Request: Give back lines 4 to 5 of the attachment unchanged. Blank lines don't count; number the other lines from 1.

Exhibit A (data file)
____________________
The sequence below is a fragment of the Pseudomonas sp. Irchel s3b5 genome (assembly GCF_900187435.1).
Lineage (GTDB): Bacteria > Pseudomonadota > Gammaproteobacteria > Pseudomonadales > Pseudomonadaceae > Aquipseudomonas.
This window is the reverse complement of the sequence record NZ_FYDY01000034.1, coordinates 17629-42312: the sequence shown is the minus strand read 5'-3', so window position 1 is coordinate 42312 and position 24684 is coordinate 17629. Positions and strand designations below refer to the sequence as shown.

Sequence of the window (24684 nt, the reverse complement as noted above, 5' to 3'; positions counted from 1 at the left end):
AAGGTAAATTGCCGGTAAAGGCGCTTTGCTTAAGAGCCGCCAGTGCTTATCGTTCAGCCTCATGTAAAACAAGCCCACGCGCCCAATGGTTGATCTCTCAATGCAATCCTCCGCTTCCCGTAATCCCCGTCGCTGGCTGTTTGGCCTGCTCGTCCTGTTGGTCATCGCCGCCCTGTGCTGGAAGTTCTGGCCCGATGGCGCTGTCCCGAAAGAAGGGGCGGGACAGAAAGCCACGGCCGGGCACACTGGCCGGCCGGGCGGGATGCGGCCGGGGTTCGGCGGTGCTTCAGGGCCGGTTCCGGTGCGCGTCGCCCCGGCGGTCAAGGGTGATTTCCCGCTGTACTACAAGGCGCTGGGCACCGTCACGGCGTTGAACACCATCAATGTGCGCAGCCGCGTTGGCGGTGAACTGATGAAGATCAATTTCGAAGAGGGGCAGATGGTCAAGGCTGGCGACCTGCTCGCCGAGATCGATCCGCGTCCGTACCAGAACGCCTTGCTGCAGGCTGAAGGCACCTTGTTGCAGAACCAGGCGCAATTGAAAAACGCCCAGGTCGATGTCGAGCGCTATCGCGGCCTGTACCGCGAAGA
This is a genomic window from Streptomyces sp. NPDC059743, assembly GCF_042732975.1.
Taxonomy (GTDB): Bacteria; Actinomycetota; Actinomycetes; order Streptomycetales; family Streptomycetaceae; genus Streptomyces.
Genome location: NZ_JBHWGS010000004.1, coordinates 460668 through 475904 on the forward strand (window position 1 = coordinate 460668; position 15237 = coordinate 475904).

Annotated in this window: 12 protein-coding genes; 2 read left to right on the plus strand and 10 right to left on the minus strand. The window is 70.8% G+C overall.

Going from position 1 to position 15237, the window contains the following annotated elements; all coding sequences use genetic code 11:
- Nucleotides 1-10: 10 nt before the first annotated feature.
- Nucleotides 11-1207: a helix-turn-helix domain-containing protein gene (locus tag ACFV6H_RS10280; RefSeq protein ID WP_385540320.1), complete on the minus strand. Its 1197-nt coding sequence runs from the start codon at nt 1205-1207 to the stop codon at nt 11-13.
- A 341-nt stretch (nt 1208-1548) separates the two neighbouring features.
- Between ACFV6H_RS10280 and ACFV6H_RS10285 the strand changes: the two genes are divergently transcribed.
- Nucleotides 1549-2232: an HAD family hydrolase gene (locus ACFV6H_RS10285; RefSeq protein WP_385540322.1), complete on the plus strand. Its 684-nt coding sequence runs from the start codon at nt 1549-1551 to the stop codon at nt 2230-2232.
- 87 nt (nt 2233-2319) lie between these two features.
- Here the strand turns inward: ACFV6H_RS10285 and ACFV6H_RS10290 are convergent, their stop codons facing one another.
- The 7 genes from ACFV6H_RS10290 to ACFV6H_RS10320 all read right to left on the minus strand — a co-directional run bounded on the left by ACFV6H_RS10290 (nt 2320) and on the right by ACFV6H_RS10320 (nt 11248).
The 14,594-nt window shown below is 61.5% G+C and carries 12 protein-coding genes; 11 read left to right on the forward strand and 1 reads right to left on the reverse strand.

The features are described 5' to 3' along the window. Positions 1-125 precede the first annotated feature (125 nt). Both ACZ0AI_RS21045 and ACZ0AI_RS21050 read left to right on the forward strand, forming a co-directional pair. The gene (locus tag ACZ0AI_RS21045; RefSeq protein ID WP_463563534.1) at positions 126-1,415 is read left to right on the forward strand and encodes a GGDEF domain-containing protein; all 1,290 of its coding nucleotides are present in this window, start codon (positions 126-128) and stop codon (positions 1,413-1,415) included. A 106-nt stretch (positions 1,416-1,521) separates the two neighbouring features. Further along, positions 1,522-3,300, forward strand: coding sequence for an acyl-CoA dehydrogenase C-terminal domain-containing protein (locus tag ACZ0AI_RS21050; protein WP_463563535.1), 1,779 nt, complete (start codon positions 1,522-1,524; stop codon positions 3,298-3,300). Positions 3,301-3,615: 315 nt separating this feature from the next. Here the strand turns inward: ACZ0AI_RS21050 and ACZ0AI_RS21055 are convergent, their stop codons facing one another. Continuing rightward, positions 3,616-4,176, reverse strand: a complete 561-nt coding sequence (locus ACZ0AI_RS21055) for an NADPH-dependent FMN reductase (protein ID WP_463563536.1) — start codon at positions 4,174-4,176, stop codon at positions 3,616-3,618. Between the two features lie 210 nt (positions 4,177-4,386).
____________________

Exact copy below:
Sequence of the window (24684 nt, the reverse complement as noted above, 5' to 3'; positions counted from 1 at the left end):
AAGGTAAATTGCCGGTAAAGGCGCTTTGCTTAAGAGCCGCCAGTGCTTATCGTTCAGCCTCATGTAAAACAAGCCCACGCGCCCAATGGTTGATCTCTCAATGCAATCCTCCGCTTCCCGTAATCCCCGTCGCTGGCTGTTTGGCCTGCTCGTCCTGTTGGTCATCGCCGCCCTGTGCTGGAAGTTCTGGCCCGATGGCGCTGTCCCGAAAGAAGGGGCGGGACAGAAAGCCACGGCCGGGCACACTGGCCGGCCGGGCGGGATGCGGCCGGGGTTCGGCGGTGCTTCAGGGCCGGTTCCGGTGCGCGTCGCCCCGGCGGTCAAGGGTGATTTCCCGCTGTACTACAAGGCGCTGGGCACCGTCACGGCGTTGAACACCATCAATGTGCGCAGCCGCGTTGGCGGTGAACTGATGAAGATCAATTTCGAAGAGGGGCAGATGGTCAAGGCTGGCGACCTGCTCGCCGAGATCGATCCGCGTCCGTACCAGAACGCCTTGCTGCAGGCTGAAGGCACCTTGTTGCAGAACCAGGCGCAATTGAAAAACGCCCAGGTCGATGTCGAGCGCTATCGCGGCCTGTACCGCGAAGA